Weather Underground, Incorporated v. Navigation Catalyst Systems, Incorporated et al

Filing 94

OBJECTION to 90 Order on Motion for Leave to File by Navigation Catalyst Systems, Incorporated. (Attachments: # 1 Index of Exhibits, # 2 Exhibit A, # 3 Exhibit B, # 4 Exhibit C, # 5 Exhibit D, # 6 Exhibit E, # 7 Exhibit F, # 8 Exhibit G, # 9 Exhibit H, # 10 Exhibit I, # 11 Exhibit J) (Delgado, William)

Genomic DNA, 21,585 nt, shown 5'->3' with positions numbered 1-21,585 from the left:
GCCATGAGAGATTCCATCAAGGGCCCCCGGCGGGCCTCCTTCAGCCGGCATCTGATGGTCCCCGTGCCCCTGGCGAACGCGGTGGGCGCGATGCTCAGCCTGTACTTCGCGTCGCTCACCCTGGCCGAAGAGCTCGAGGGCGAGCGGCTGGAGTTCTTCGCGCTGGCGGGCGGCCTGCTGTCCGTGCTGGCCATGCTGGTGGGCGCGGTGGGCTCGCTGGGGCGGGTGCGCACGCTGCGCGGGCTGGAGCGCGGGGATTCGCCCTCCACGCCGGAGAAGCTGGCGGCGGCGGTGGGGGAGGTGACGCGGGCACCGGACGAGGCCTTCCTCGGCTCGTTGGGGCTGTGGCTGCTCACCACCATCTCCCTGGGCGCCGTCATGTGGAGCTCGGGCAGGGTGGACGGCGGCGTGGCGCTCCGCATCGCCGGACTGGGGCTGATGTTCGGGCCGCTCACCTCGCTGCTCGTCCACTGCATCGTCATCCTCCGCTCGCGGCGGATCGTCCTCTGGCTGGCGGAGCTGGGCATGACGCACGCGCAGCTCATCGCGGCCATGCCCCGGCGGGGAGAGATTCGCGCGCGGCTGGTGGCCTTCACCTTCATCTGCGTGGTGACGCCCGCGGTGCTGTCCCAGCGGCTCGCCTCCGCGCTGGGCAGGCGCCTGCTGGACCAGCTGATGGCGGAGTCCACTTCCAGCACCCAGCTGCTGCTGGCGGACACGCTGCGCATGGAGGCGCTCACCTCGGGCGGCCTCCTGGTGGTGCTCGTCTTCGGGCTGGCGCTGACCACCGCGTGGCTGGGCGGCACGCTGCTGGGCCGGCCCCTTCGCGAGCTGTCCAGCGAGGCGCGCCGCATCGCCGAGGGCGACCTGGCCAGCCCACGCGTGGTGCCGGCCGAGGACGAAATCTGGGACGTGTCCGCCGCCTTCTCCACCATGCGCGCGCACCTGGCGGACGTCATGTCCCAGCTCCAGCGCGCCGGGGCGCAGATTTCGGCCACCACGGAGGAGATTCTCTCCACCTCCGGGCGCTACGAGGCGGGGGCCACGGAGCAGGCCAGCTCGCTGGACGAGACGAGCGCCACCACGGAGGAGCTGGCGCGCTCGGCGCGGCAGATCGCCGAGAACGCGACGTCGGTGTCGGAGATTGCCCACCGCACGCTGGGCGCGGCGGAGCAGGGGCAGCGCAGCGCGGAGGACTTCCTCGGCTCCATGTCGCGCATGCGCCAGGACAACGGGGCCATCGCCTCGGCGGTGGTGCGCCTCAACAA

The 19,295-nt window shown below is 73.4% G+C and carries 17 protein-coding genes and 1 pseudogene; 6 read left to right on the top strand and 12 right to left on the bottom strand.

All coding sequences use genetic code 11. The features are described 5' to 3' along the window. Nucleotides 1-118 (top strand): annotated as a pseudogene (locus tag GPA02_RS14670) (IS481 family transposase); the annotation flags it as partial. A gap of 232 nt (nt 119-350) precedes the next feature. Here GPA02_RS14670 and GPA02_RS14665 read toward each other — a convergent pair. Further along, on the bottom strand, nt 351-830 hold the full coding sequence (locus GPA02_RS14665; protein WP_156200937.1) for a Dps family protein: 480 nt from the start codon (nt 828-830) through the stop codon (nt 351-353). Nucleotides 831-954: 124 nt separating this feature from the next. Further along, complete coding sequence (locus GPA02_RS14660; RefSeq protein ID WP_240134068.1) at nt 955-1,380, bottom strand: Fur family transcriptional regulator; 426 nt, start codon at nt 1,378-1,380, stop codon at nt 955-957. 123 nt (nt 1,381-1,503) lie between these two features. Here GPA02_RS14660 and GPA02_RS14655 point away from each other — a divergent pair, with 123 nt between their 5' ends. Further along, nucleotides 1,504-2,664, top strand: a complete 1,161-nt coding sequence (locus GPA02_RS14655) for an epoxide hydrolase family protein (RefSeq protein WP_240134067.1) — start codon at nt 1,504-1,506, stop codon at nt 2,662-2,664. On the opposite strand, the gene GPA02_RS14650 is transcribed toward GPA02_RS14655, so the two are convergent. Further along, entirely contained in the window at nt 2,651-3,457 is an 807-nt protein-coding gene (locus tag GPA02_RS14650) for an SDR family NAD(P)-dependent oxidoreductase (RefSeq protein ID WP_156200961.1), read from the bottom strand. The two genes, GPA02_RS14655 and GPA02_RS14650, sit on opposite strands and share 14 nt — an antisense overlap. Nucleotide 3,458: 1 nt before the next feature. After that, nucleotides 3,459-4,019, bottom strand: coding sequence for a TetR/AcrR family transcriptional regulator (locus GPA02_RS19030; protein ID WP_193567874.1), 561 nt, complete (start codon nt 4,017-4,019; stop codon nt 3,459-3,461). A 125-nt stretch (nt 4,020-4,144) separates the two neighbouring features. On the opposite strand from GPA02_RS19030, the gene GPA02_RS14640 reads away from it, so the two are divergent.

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Page 1 Slip Copy, 2009 WL 2163508 (W.D.Tenn.) (Cite as: 2009 WL 2163508 (W.D.Tenn.)) Only the Westlaw citation is currently available. United States District Court, W.D. Tennessee, Western Division. Cathy White RICE, Plaintiff, v. Brian ASKINS and Mutual of Omaha Insurance Company, Defendants. No. 09-2021-STA-cgc. July 13, 2009. Robert M. Fargarson, Fargarson & Brooke, Memphis, TN, for Plaintiff. Robert F. Tom, Baker Donelson Bearman Caldwell & Berkowitz, Memphis, TN, Courtney H. Gilmer, Baker Donelson Bearman Caldwell & Berkowitz PC, Nashville, TN, for Defendants. The parties have not contested the Magistrate Judge's findings of fact. Therefore, the Court will re-state those findings, which were as follows: "Plaintiff was employed as a sales representative for Mutual of Omaha and terminated her employment on or about December 15, 2003. Complaint 5. Plaintiff sought to return to employment with Mutual of Omaha in 2007 and met with Defendant Brian Askins ("Askins") prior to the execution of her employment contract. Id . 7. Plaintiff asserts that Askins promised "that she would receive compensation and commission renewals on business that she previously produced as a sales representative for Mutual of Omaha." Id. Because of this promise, Plaintiff asserts that she agreed to return to her position as a sales representative at Mutual of Omaha. Id. Plaintiff executed an employment contract with Mutual of Omaha on December 3, 2007. Id., Exh. 1. However, Plaintiff asserts that she did not receive the compensation and commissions due as promised to her by Askins. Id. 11. "On December 11, 2008, Plaintiff filed a Complaint for breach of contract against Defendants in the Chancery Court of Shelby County, Tennessee for the Thirtieth Judicial District. On January 16, 2009, Defendant Mutual of Omaha filed a Notice of Removal, to which Askins consented. Askins filed a Motion to Dismiss the Complaint against him for failure to state a claim upon which relief may be granted under Rule 12(b)(6) of the Federal Rules of Civil Procedure. The Motion to Dismiss was granted on April 15, 2009 because the Court concluded that Askins was not a party to the contract which was alleged to have been breached. "In the instant motion, Plaintiff seeks to amend her Complaint to allege three claims against Askins individually-false or deceptive representation under Tennessee Code Annotated Section 50-1-102, common law fraudulent or negligent misrepresentation, and promissory estoppel. Defendant contends that Plaintiff should not be permitted to amend the com- ORDER SUSTAINING IN PART, OVERRULING IN PART PLAINTIFF'S OBJECTIONS TO THE MAGISTRATE JUDGE'S ORDER ON THE MOTION TO AMEND S. THOMAS ANDERSON, District Judge. *1 Before the Court is Plaintiff's Objections to the Magistrate Judge's Order Granting in Part, Denying in Part the Motion to Amend Complaint (D.E. # 27) filed on June 3, 2009. Pursuant to an order of reference for determination, the Magistrate Judge granted in part, denied in part Plaintiff's motion to amend her complaint. Defendants have filed a response in opposition to Plaintiff's Objections. For the reasons set forth below, the Objections are SUSTAINED IN PART, OVERRULED IN PART. However, the result of the Magistrate Judge's Order is AFFIRMED. BACKGROUND 2010 Thomson Reuters. No Claim to Orig. US Gov. Works. Page 2 Slip Copy, 2009 WL 2163508 (W.D.Tenn.) (Cite as: 2009 WL 2163508 (W.D.Tenn.)) plaint to include the claim of promissory estoppel." Plaintiff has assigned as error the Magistrate Judge's decision that amending her complaint to add an allegation of promissory estoppel against Defendant Askins would be futile under Tennessee law. As a result, the Magistrate Judge denied in part Plaintiff's motion to amend pursuant to Fed.R.Civ.P. 15 after determining that Plaintiff's proposed amendment would not survive a motion to dismiss. The Magistrate Judge relied on Barnes v. Boyd, 72 S.W.2d 573 (Tenn.Ct.App.1934) for the proposition that "no estoppel will arise from a promissory representation as to a future action dependent upon a future contract or instrument to be executed." The Barnes court held that the promisee had "merely relied upon the expression of an intention" but did not "follow up the matter and see that the intention was fulfilled." Plaintiff argues that Barnes is distinguishable for several reasons. First, Barnes was decided on an entire record of facts unlike the instant case where the Magistrate Judge drew his conclusion only from the proposed amendment and facts presented in Plaintiff's brief. Plaintiff asserts that she will be able to adduce evidence that she did in fact "follow-up on the matter to see that the intention was fulfilled" including email correspondence with Askins to inquire when she would begin receiving payment for her renewals of past clients. Plaintiff further contends that Barnes has rarely been cited for its holding on promissory estoppel; whereas, later Tennessee cases as well as the Restatement of Contracts refer extensively to promissory estoppel. Therefore, in light of the federal rules' liberal policy permitting amendments, Plaintiff seeks leave to amend her complaint and add her allegation of promissory estoppel. *2 Defendants respond that the holding of Barnes is clear and denies Plaintiff a cause of action for promissory estoppel. Additionally, Defendants argue that a "promissory estoppel claim cannot be sustained when a contract covering the same subject matter was executed after the promise was made." Finally, Defendants contend that the promissory estoppel cases Plaintiffs cites are distinguishable from the facts presented in the case at bar or actually support Defendants' position. In sum, Defendants argue that "Plaintiff should not be entitled to rely on an equitable remedy for a recovery that is not supported by the freely-negotiated terms of the parties' contract." STANDARD OF REVIEW Plaintiff has filed timely objections to the Magistrate Judge's Order Granting in Part and Denying in Part Plaintiff's Motion to Amend. Pursuant to 28 U.S.C. 636(b), a district court shall apply a "clearly erroneous or contrary to law" standard of review for "nondispositive" preliminary matters FN1 such as motions to amend a complaint. Fed.R.Civ.P. 72(a) states that a district judge "shall consider" objections to a magistrate judge's order on a nondispositive matter and "shall modify or set aside any portion of the magistrate judge's order found to be clearly erroneous or contrary to law." FN2 "When examining legal conclusions under the `contrary to law' standard, the Court may overturn `any conclusions of law which contradict or ignore applicable precepts of law, as found in the ConstiFN3 tution, statutes, or case precedent.' " FN1. U.S. v. Curtis, 237 F.3d 598, 603 (6th Cir.2001) (citing United States v. Raddatz, 447 U.S. 667, 673, 100 S.Ct. 2406, 65 L.Ed.2d 424 (1980)). See also 28 U.S.C. 636(b)(1)(A). FN2. Fed.R.Civ.P. 72(a); Bell v. International Broth. of Teamsters, 1997 WL 103320, *4 (6th Cir.1997). FN3. Doe v. Aramark Educational Resources, Inc., 206 F.R.D. 459, 461 (M.D.Tenn.2002) (citing Gandee v. Glaser, 785 F.Supp. 684, 686 (S.D.Ohio 1992), aff'd, 19 F.3d 1432 (6th Cir.1994)). See also 32 Am.Jur.2d Federal Courts 2010 Thomson Reuters. No Claim to Orig. US Gov. Works. Page 3 Slip Copy, 2009 WL 2163508 (W.D.Tenn.) (Cite as: 2009 WL 2163508 (W.D.Tenn.)) 143 (2008) ("A magistrate judge's order is contrary to law when it fails to apply or misapplies relevant statutes, case law, or rules of procedure"). ANALYSIS While the Court agrees that the Magistrate Judge reached the correct result, the Court holds that as an initial matter, the Magistrate Judge's reliance on Barnes is contrary to the law of the state of Tennessee. The Barnes decision, which dates to 1934, is clearly at odds with a body of more contemporary Tennessee case law accepting the doctrine of promissory estoppel beginning with the Tennessee Supreme Court's decision in Bill Brown Construction Co., Inc. v. Glens Falls Insurance Company, 818 S.W.2d 1 (Tenn.1991). The Sixth Circuit has further recognized the abrogation of Barnes: "Some earlier Tennessee decisions, yet to be explicitly overruled, hold that Tennessee does not recognize a FN4 claim for promissory estoppel." The Sixth Circuit in Sparton went on to hold that "there exists no reasonable question today about whether promissory estoppel is clearly recognized in Tennessee." FN5 Therefore, the Court concludes that the Magistrate Judge's reliance on Barnes was contrary to law. FN4. Sparton Technology, Inc. v. UtilLink, LLC, 248 Fed. Appx. 684, 689 (6th Cir.2007) (citing Barnes ). FN5. Id. (citing Bill Brown Construction ). The Sixth Circuit in Sparton summarized the principles of Tennessee's law on promissory estoppel. FN6 Tennessee defines promissory estoppel as follows: "A promise which the promisor should reasonably expect to induce action or forbearance on the part of the promisee or a third person and which does induce such action or forbearance is binding if injustice can be avoided only by enforcement of the promise. The remedy granted for breach may be FN7 limited as justice requires." "The limits of promissory estoppel are: (1) the detriment suffered in reliance must be substantial in an economic sense; (2) the substantial loss to the promisee in acting in reliance must have been foreseeable by the promisor; and (3) the promisee must have acted reasonably in justifiable reliance on the promise as FN8 made." Despite Tennessee's recognition of promissory estoppel, Tennessee courts do not liberally apply the doctrine and limit its application to FN9 "exceptional cases." One such exceptional case is found where the defendant's conduct sugFN10 gests fraud. While a claim of promissory estoppel is not dependent on the finding of an express FN11 contract between the parties, courts must first determine whether an enforceable contract exists. FN12 "Promissory estoppel is an alternative theory FN13 to recovery on an express contract." "While cases do exist where the doctrine has been applied where the parties have contracts, these cases have been limited to cases where a claim of promissory estoppel was advanced to expand the terms of, not FN14 change the terms of, an existing contract." Where the parties have an enforceable contract, however, and merely dispute its terms, scope or effect, one party cannot obtain recovery based upon FN15 promissory estoppel. Once an express contract is found, therefore, the alternative claim of promisFN16 sory estoppel becomes moot. FN6. Sparton Technology, 248 Fed. Appx. at 689-90. FN7. Amacher v. Brown-Forman Corp., 826 S.W.2d 480, 482 (Tenn.Ct . App.1991) (quoting Restatement of Contracts 2d. 90 ). FN8. Calabro v. Calabro, 15 S.W.3d 873, 879 (Tenn.Ct.App.1999). FN9. Barnes & Robinson Company, Inc. v. OneSource Facility Services, Inc., 195 S.W.3d 637 (Tenn.Ct.App.2006). FN10. Shedd v. Gaylord Entertainment Co., 118 S.W.3d 695 (Tenn.Ct.App.2003). 2010 Thomson Reuters. No Claim to Orig. US Gov. Works. Page 4 Slip Copy, 2009 WL 2163508 (W.D.Tenn.) (Cite as: 2009 WL 2163508 (W.D.Tenn.)) FN11. Engenius Entertainment, Inc. v. Herenton, 971 S.W.2d 12, 19 (Tenn.Ct.App.1997) FN12. Calabro, 15 S.W.3d at 879. FN13. Sparton Technology, 248 Fed. Appx. at 690 (citing Operations Management Int'l, Inc. v. Tengasco, Inc., 35 F.Supp.2d 1052 (E.D.Tenn.1999)). FN14. Sparton Technology, 248 Fed. Appx. at 690 (citing Bill Brown Construction, 818 S.W.2d at 9-11). FN15. Terry Barr Sales Agency, Inc. v. All-Lock Company, Inc., 96 F.3d 174 (6th Cir.1996) (applying Michigan law); Johnson v. Metropolitan Government of Nashville, 2002 WL 31769125 (Tenn.App.2002); perm. app. denied May 5, 2003. FN16. Johnson, 2002 WL 31769125, at *10. *3 The Court finds that Plaintiff's proposed amendment is futile and would not, as a matter of law, survive a motion to dismiss. Plaintiff seeks to amend her complaint to add a cause of action for promissory estoppel against Askins in his personal capacity. It is undisputed in this case that Askins was acting in a representative capacity when he negotiated the employment contract with Plaintiff. FN17 Any alleged promises Askins made were made on behalf of Defendant Mutual of Omaha. In other words, for purposes of promissory estoppel, Mutual of Omaha was the promisor during the negotiations, not Askins. Thus, if Plaintiff had a claim for promissory estoppel, Plaintiff could state her claim against Mutual of Omaha, not Askins. It is further undisputed that the parties reduced the terms of their negotiations to a written contract. Under Tennessee law, such an express contract renders the alternative remedy of promissory estoppel moot. Therefore, Plaintiff's proposed amend- ment to include her claim of promissory estoppel against Askins in his individual capacity would be futile. FN17. See Order Granting Defendant's Motion to Dismiss, Apr. 16, 2009. CONCLUSION The Court holds that the Magistrate Judge's reliance on Barnes was contrary to law. Nevertheless, the Magistrate Judge reached the proper conclusion that Plaintiff's motion to amend should be granted in part, denied in part. Therefore, Plaintiff's Objections are SUSTAINED in part, OVERRULED in part. IT IS SO ORDERED. W.D.Tenn.,2009. Rice v. Askins Slip Copy, 2009 WL 2163508 (W.D.Tenn.) END OF DOCUMENT 2010 Thomson Reuters. No Claim to Orig. US Gov. Works.